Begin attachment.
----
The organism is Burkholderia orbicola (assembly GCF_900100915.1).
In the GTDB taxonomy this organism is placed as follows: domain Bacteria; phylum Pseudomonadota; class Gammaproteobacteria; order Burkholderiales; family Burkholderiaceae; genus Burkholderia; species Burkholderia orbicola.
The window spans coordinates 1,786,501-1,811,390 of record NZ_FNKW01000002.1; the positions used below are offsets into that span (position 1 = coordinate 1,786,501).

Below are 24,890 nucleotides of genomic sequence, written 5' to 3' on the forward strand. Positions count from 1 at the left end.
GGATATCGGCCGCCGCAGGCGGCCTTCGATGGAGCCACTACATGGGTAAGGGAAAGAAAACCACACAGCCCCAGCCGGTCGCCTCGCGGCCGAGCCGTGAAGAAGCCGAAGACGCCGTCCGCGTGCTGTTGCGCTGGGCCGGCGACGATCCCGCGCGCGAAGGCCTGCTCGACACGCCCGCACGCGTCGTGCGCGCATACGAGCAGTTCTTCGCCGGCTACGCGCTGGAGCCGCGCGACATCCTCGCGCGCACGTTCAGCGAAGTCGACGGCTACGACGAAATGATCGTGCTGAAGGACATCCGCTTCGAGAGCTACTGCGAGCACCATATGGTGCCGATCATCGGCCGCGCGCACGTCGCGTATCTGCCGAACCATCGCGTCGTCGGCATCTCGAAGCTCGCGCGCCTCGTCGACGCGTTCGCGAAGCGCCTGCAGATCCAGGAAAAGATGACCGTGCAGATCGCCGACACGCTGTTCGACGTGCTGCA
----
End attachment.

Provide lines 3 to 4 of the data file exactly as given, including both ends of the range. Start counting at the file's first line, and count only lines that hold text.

The window spans coordinates 1,786,501-1,811,390 of record NZ_FNKW01000002.1; the positions used below are offsets into that span (position 1 = coordinate 1,786,501).

Below are 24,890 nucleotides of genomic sequence, written 5' to 3' on the forward strand. Positions count from 1 at the left end.